How to Beat the Health Hazards of Medical Transcription

Carpal Tunnel SyndromeMedical transcription doesn’t exactly top the list of hazardous jobs. You may not be handling radioactive material or smelting iron or even treating sick patients, but desk jobs like medical transcription come with their own set of deathtraps that can be just as risky long-term. For the sake of your health, check out these 6 common health hazards and a few foolproof tricks to stay healthy on the job as a medical transcriptionist.

Hazard 1: Eyestrain
Focusing on the computer screen all day can result in tired, dry eyes, worsened vision, and headaches.

• Mayo Clinic recommends the 20-20-20 rule to help with eyestrain: every 20 minutes, look at something 20 feet away for 20 seconds.
• Blink more! It sounds silly, but blinking coats the eye with a fresh layer of tears. It is difficult to relearn blinking habits, so you may want to invest in some over-the-counter eye drops to relieve dryness while you practice blinking exercises.
• If you wear contacts or glasses, make sure your prescription is up-to-date. You could be straining even more from inaccurate lenses.
• A few times a day, close your eyes and massage the muscles around your eyes, brow, and forehead.

Hazard 2: Carpal Tunnel Syndrome and Tendonitis
Carpal tunnel is an injury caused by repetitive irritation and compression of nerves in the wrist while tendonitis is inflammation of tendons due to overuse. Both conditions result in swelling, pain, numbness, and lack of hand/wrist control, making it agonizing to do your job.

• Invest in an ergonomic mouse and keyboard. By maintaining a proper angle during repetitive actions like clicking or typing, you will reduce irritation to the nerves and tendons.
• Give your hands and wrists frequent breaks. Stretch and bend them, and make sure your hands stay warm while you work.
• A wrist brace can reduce strain and pain even if worn for only a few hours a day or during activities other than typing.
• Remember your posture! Ideally, elbows form a 90-degree or larger angle, forearms are parallel to the floor, and shoulders are back and level. Also make sure your chair is adjusted to the right height; the computer screen should be on the same level as your eyes.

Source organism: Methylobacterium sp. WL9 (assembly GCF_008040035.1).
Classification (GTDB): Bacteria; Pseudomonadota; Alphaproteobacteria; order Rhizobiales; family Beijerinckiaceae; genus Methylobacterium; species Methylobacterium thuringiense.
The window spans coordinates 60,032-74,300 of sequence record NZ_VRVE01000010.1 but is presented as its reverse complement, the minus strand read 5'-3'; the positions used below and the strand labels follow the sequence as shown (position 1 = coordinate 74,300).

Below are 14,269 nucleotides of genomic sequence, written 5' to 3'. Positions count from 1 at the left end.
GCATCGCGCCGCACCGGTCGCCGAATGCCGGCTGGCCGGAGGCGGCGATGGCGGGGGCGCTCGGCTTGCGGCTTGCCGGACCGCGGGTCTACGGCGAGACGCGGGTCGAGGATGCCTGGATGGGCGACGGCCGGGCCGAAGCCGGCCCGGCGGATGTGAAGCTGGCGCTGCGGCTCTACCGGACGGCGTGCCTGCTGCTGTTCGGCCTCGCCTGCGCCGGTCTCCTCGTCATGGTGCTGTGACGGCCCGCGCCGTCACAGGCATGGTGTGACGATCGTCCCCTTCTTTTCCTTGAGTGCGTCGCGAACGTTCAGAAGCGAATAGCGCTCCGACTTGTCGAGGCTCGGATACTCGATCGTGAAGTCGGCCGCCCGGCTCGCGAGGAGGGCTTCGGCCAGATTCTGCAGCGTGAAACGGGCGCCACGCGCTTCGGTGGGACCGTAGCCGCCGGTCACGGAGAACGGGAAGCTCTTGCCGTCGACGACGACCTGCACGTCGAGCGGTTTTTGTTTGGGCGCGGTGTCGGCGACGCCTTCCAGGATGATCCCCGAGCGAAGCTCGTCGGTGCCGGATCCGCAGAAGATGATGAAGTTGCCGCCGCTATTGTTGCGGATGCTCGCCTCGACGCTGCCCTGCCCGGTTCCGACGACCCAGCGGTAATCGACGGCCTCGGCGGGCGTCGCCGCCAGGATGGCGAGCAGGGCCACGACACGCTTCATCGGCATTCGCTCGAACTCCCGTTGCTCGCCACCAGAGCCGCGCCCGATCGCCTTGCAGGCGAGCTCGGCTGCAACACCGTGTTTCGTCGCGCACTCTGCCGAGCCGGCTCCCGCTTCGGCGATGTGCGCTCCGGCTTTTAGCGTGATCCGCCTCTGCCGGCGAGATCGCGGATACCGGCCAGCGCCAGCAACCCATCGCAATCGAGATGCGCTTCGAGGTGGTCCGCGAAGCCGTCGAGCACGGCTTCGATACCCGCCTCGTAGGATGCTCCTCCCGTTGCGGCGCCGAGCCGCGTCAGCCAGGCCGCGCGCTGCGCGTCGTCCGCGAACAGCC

Hazard 3: Back Pain
Unfortunately, desk jobs are one of the leading causes of back pain.

• Promote good posture by using a chair that allows you to rest both your feet flat on the floor or use a footstool. You can also place a small pillow behind your lower back for support, and be sure your back pockets are empty—the thicker the wallet, the more crooked you sit.
• Take small breaks, changing position occasionally, standing up and stretching, or taking a small walk. This will relieve back tension and help you stay alert on the job.

Hazard 4: Dehydration
Working in an air-conditioned environment causes increased water loss, and it can also be difficult to remember to drink water throughout the day. Dehydration may lead to muscle cramps, fatigue, dry skin, parched mouth, unfounded hunger, and headaches.

• Bring a reusable water bottle to work and be sure to keep it in direct sight. Choose a water “ritual” that works best for you: set a calendar reminder throughout the day, drink a bottle every hour on the hour, take a swig every time you open a new document, etc.
• Snack on fresh fruits and vegetables throughout the day instead of sweetened beverages and packaged food—they actually increase dehydration.

Hazard 5: Stress
Medical transcriptionists often work under strict deadlines with expectations of perfect accuracy. This stress can contribute to serious medical conditions like heart disease and depression.

• To alleviate work-related stress, Mayo Clinic recommends physical exercise, meditation, and yoga.  Can’t find the time to exercise? Take 3, 10-minute walks throughout the day or climb 10 flights of stairs during lunch.
• Eat a well-balanced diet, get plenty of sleep, and avoid overuse of caffeine and alcohol.

Hazard 6: Weight gain
Poor food habits combined with a sedentary job is a recipe for weight gain.

• Brownbag it! Fixing your lunch at home instead of going out saves calories and money.
• Stay hydrated with water and avoid sweetened drinks and snacking on packaged food throughout the day.
• Get a little exercise; short, brisk exercise temporarily curbs your appetite by boosting and suppressing certain hormones. It also fires up your metabolism and helps you feel more energetic—a win/win. Find a walking buddy, do 5 minutes of jumping jacks 3 times a day, or do wall sits while on the phone.

Stay healthy at your desk by arming yourself with these easy health tricks. What strategies have helped you stay healthy on the job or in medical transcription training? Let us know in the comments below! Considering a career in medical transcription? Check out more information here.

Related Posts

One thought on “How to Beat the Health Hazards of Medical Transcription

  1. Anne - medical typist says:

    The only OHS item missing was dictation done in cars, at airports and at food courts with screaming children and dictation done on trains, as though the background noise is magically wiped out! I worked for lawyers previously and NEVER ANY background noise. Now I get rubbish and still expected to keep up speed and accuracy. My head pounds at the end of a few hours.

Leave a Reply

Your email address will not be published. Required fields are marked *